Short Story Saturday: Cat-astrophe Averted…

I’m sitting on the brown loveseat under the double windows, pen in hand, listening to the persistent scratch-scratch of The Beast’s back leg against her neck. Experience tells me it could go on for hours, but this time the sound suddenly stops. She comes over for a purposeful visit, pointedly prodding my bare hand with her large damp nose. That’s Beast speak: “I have to go potty, please.”

I sigh. Does she deliberately wait until I’m otherwise occupied to make the request? Yes. But she’s so exceptionally civil about the whole situation, that I really can’t complain…

“Hey, Beast?” She freezes when she hears her name and those gorgeous glittering dog eyes eagerly meet my gaze. “Do you want…OUT?” At the all-important final word, her ears perk up. She bounds to the back door, toenails tap-dancing across the kitchen tile, and emits one loud yap: “Yes!”

As she performs the ritual potty prance, I slip a bowl of food into the bathroom for Mr. Kitty and close him inside. As usual, the door refuses to click completely shut. I fiddle with the knob for a moment, but distracted by the dancing dog, I leave it as is. It’ll be fine. He’s hungry; the food ought to occupy him for a while.

Cat contained, I open the back door for The Beast and take the opportunity to carry a cache of old wine bottles to the recycling bin.

On my way out, I sense more than see a blur of cat fur flying past my feet and sailing off the steps into the back yard. My first inclination is to chase Mr. Kitty down— the 3:30 am sky, though dark, is clear and starry enough to see a little— but several steps into the yard change my mind. Frozen grass blades and fallen leaves crunch loudly underfoot announcing my approach and undoing any hope of a sneak attack. The cat streaks to the back of our property line, then slips under the car. I harbor no hopes of emerging victorious from this inverted game of cat and mouse—where I am, ironically, the cat—so I turn back to the warmth of the house, The Beast at my heels.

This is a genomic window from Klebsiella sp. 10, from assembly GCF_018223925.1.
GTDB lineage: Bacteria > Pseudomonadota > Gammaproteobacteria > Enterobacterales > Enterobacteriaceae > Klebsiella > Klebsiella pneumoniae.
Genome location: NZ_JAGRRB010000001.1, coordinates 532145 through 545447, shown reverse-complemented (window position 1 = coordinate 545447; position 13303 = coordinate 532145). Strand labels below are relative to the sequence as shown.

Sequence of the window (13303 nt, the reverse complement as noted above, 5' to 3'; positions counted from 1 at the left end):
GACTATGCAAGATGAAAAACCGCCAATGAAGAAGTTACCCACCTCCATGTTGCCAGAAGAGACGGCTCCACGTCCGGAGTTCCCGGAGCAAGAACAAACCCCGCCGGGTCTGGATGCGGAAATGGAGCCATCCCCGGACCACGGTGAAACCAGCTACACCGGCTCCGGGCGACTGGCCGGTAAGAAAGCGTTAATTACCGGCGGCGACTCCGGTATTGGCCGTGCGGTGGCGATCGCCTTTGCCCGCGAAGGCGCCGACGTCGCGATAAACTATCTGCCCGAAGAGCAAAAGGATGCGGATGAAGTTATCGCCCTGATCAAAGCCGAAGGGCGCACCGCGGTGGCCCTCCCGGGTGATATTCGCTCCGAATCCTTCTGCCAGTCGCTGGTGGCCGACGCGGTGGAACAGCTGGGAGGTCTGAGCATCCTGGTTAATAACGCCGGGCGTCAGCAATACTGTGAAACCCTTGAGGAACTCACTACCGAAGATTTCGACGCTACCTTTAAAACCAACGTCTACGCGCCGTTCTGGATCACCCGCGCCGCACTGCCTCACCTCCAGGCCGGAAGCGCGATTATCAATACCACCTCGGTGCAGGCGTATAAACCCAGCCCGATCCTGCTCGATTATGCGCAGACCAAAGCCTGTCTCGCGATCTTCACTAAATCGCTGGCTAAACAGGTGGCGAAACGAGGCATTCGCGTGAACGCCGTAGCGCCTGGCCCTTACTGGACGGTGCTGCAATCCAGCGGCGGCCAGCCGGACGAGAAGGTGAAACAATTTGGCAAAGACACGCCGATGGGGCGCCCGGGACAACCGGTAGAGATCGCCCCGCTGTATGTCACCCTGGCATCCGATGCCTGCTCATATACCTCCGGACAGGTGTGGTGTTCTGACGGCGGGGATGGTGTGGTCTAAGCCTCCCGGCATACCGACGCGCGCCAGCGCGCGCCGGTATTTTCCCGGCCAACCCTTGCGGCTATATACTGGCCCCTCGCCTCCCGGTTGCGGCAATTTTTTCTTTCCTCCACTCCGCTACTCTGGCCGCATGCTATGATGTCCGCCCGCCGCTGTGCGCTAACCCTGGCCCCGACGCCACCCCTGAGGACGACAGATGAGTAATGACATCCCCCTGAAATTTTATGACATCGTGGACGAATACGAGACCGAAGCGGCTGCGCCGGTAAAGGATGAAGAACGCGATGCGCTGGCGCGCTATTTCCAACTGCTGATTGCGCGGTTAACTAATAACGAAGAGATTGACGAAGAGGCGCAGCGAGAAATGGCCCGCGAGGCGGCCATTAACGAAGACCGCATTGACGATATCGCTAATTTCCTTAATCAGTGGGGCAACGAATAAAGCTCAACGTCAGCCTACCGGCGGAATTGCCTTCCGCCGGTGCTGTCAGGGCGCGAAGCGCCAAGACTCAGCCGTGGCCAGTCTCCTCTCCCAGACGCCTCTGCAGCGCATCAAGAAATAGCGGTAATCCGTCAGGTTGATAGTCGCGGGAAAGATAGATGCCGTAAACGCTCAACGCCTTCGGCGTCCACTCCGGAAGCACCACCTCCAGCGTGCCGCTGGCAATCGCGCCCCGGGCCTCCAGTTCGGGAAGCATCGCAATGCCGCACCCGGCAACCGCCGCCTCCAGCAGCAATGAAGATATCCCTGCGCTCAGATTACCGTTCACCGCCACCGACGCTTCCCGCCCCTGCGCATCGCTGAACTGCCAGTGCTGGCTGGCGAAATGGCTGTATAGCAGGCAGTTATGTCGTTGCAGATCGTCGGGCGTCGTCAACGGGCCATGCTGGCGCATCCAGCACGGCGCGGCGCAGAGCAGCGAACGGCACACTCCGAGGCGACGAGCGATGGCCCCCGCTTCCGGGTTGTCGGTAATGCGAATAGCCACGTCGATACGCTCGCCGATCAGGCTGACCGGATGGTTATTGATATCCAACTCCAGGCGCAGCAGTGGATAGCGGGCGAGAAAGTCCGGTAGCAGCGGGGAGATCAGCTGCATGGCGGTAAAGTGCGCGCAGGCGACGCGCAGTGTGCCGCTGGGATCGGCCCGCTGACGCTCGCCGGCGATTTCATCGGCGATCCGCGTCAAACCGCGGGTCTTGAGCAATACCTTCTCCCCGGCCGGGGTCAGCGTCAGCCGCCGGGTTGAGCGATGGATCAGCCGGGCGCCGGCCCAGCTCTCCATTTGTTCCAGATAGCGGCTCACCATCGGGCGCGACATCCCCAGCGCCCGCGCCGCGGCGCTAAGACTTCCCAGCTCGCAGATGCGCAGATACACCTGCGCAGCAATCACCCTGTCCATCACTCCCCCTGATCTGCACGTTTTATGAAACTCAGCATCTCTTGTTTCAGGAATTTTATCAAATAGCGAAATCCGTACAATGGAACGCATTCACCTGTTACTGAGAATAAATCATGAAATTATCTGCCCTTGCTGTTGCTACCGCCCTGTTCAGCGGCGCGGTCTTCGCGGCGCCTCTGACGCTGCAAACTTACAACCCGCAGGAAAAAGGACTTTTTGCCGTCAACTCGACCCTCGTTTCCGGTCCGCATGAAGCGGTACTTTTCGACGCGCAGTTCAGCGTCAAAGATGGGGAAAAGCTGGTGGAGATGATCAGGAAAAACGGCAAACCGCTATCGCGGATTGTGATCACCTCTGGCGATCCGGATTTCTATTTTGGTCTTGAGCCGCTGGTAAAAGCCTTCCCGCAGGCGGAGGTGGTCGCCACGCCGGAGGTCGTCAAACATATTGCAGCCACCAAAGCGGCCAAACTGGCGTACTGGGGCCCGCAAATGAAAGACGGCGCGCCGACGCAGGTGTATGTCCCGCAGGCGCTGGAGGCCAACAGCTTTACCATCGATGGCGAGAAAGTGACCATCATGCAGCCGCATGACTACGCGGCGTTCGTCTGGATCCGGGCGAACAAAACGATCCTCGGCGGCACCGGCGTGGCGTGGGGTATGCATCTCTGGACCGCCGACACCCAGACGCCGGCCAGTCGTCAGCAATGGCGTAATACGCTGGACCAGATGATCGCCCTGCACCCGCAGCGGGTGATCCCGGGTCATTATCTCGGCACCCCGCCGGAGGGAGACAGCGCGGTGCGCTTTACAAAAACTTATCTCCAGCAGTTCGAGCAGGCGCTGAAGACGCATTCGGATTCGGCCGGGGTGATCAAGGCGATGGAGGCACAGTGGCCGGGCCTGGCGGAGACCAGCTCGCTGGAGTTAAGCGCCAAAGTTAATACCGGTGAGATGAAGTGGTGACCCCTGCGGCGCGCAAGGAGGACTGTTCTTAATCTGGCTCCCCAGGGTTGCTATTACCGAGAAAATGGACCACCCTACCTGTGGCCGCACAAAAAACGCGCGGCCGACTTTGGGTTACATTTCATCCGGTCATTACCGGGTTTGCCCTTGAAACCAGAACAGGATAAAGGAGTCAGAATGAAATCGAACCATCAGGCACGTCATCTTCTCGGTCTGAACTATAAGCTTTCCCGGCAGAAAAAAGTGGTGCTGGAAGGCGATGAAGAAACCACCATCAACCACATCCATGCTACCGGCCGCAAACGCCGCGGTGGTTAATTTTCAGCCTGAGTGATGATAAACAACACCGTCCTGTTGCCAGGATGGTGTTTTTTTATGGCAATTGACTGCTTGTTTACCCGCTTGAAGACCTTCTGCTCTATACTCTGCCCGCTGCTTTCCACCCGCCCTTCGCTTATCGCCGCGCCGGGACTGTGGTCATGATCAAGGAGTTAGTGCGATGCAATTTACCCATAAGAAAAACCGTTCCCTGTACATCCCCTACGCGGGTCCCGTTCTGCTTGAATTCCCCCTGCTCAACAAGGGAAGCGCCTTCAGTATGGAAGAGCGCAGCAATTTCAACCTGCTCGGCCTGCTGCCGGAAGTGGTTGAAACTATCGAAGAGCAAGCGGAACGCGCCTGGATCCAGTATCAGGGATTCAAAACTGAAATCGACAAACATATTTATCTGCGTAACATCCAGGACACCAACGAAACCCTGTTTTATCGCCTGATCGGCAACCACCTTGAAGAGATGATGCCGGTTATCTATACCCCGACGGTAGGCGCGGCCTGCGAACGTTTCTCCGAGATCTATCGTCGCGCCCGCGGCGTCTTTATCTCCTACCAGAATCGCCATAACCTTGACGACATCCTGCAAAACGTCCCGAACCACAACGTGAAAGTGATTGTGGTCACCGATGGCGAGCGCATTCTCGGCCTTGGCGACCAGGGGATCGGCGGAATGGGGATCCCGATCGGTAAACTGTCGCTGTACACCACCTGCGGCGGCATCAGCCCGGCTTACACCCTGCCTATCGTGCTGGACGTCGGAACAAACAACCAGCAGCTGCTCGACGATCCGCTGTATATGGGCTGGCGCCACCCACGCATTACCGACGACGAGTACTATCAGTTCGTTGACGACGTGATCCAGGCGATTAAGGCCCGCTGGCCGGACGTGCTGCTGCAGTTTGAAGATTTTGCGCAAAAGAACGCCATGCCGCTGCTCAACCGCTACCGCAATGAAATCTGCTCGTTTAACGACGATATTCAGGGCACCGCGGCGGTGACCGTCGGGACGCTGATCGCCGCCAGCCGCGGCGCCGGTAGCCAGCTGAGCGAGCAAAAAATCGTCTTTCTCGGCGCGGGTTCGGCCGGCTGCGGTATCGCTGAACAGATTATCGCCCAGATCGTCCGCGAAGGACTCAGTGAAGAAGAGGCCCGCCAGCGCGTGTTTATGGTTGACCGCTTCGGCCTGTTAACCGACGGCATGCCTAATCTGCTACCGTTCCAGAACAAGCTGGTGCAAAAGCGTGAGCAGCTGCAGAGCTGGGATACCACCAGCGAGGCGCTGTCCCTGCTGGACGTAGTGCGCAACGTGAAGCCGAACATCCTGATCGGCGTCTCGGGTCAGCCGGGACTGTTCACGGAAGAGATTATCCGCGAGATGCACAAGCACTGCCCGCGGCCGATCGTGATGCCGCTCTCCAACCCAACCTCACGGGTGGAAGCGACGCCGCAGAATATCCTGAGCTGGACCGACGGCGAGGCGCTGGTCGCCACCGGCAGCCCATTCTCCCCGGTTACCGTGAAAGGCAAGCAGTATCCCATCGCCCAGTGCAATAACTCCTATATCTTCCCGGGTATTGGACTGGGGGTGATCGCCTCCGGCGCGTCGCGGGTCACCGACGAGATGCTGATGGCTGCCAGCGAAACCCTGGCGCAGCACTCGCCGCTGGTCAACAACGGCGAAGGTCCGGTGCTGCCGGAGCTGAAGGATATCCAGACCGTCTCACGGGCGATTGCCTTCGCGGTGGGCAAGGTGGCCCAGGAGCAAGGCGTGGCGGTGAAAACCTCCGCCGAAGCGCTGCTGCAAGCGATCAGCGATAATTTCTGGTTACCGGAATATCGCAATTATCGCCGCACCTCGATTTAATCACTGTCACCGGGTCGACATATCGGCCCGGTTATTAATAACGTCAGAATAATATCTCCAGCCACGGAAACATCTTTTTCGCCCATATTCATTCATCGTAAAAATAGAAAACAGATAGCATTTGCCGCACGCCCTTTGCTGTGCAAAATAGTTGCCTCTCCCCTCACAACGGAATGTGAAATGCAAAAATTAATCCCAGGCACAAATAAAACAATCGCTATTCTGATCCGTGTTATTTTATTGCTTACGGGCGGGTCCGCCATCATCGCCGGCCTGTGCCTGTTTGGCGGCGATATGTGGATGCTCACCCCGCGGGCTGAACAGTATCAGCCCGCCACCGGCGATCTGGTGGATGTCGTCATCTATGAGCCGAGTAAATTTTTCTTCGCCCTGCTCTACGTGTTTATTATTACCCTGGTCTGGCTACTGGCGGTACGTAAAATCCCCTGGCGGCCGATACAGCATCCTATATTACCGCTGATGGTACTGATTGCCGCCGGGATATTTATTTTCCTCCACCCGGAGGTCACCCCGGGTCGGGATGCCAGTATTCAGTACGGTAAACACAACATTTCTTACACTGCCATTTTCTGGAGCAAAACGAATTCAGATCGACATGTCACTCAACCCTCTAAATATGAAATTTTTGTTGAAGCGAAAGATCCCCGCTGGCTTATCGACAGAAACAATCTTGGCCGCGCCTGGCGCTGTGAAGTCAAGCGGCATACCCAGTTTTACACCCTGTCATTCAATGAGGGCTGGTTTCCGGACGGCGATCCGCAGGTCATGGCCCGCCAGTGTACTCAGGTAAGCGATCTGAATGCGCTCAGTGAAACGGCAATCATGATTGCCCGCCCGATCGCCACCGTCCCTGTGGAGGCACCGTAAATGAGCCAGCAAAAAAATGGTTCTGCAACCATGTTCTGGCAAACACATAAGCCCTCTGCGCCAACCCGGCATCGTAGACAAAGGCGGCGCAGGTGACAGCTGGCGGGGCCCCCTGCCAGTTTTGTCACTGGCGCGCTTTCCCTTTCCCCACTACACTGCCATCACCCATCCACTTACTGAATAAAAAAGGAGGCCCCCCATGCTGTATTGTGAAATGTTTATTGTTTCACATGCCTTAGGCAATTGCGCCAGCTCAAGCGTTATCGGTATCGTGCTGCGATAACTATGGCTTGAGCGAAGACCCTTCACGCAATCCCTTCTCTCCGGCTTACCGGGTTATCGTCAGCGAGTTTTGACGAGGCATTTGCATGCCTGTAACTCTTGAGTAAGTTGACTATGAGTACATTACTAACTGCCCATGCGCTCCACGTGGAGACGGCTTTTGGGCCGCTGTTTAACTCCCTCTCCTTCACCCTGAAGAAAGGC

Filling the dog’s food and water dishes, I keep an eye on the cat through the glass pane on the back door. Mr. Kitty emerges from under the car…wanders a few feet towards the house…crosses the backyard…and seats himself at the bottom of the small set of cement steps leading up to the back door. I let him sit for a few minutes before I nonchalantly crack open the entrance. The Prodigal Cat saunters up the steps and slips his slender frame through the narrow opening.

He shivers daintily, then sideswipes my leg in a vague show of appreciation for being allowed entrance back into the warm room. “Thanks for coming back, Mr. Kitty,” I croon casually as his cold coat contacts my skin.

Inwardly, however, I cheer. I could have chased our cat furiously from one edge of our yard to the other and all around the neighborhood, every step fueling his energy and my anger. Instead I let him make his own decision, and he made a wise one, all on his own! This small satisfaction must be a tiny taste of how parents feel when their children make good choices. Welcome home, Mr. Kitty. Welcome home.



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